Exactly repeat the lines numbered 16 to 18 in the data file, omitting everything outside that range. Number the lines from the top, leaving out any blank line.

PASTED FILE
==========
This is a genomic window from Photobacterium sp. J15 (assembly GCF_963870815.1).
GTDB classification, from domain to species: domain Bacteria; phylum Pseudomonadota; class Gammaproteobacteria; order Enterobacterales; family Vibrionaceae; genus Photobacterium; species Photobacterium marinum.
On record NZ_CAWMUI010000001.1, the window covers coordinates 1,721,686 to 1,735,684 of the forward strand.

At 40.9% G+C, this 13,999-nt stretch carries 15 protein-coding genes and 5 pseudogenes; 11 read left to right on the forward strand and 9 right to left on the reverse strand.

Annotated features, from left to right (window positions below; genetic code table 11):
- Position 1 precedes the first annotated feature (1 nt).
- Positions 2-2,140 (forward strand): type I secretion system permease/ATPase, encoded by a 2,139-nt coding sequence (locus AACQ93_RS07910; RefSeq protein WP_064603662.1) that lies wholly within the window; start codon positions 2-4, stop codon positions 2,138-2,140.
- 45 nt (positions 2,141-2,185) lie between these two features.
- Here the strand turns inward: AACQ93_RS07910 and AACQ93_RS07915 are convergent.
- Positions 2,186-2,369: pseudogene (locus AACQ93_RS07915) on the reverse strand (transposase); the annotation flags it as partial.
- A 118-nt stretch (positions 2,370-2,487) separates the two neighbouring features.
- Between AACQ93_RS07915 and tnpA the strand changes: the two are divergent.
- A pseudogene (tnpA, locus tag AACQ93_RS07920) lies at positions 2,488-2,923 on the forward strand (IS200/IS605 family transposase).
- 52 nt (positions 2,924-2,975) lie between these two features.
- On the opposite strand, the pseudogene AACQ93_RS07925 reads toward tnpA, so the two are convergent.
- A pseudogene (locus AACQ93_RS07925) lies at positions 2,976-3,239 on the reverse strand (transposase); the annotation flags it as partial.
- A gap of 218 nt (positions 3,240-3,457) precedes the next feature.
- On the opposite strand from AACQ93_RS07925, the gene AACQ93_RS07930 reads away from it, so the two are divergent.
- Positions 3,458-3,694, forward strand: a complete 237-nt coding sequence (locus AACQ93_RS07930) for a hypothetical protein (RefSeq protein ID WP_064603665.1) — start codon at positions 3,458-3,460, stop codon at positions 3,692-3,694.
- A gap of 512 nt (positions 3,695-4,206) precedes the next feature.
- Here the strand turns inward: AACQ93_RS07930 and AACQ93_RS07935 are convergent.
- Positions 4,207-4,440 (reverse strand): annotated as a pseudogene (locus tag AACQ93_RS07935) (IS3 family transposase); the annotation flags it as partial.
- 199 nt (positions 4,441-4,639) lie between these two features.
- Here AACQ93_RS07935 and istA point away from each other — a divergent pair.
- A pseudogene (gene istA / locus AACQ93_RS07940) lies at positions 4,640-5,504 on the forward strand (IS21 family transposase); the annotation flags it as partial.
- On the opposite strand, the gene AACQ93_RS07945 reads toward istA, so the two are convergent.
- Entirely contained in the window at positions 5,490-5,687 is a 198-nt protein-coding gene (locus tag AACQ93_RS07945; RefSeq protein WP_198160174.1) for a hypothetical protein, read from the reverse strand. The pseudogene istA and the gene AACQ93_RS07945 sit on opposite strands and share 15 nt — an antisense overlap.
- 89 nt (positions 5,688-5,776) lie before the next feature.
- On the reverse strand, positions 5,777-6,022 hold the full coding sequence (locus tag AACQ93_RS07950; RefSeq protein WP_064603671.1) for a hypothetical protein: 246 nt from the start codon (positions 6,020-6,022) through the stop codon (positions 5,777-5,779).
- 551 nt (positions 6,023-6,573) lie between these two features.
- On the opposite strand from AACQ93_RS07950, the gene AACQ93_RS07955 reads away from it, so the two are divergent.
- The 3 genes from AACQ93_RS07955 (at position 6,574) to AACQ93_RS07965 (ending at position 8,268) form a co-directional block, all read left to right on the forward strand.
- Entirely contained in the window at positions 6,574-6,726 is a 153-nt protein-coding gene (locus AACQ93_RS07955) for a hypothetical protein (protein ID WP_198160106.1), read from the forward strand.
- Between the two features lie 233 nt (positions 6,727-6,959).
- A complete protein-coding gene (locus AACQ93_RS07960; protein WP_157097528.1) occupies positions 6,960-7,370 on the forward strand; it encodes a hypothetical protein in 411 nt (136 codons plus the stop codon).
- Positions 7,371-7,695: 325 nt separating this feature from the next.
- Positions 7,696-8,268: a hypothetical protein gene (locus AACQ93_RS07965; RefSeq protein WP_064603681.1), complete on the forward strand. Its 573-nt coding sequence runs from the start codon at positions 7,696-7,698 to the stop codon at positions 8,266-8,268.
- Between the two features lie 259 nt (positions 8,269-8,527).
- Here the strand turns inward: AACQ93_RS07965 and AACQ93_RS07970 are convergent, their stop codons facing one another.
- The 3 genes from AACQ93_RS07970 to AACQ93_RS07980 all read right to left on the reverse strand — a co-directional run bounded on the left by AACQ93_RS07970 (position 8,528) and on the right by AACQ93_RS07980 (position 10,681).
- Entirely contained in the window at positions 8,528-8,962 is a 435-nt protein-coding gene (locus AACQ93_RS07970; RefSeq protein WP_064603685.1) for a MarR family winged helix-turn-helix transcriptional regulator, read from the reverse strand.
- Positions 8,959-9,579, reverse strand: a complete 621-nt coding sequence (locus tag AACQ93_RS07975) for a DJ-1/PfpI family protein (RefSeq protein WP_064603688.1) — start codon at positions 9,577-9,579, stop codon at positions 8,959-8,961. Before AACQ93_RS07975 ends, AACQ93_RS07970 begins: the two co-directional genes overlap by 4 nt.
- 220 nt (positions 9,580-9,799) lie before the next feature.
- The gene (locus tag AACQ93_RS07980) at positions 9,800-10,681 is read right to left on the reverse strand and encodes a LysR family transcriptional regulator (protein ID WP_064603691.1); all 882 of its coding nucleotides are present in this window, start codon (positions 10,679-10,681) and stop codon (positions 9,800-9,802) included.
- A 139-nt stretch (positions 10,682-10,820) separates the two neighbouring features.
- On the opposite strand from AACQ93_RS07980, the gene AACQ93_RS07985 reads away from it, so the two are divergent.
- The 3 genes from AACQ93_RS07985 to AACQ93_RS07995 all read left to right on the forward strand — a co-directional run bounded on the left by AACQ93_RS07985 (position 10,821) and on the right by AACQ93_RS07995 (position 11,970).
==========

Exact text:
- A pseudogene (locus AACQ93_RS07925) lies at positions 2,976-3,239 on the reverse strand (transposase); the annotation flags it as partial.
- A gap of 218 nt (positions 3,240-3,457) precedes the next feature.
- On the opposite strand from AACQ93_RS07925, the gene AACQ93_RS07930 reads away from it, so the two are divergent.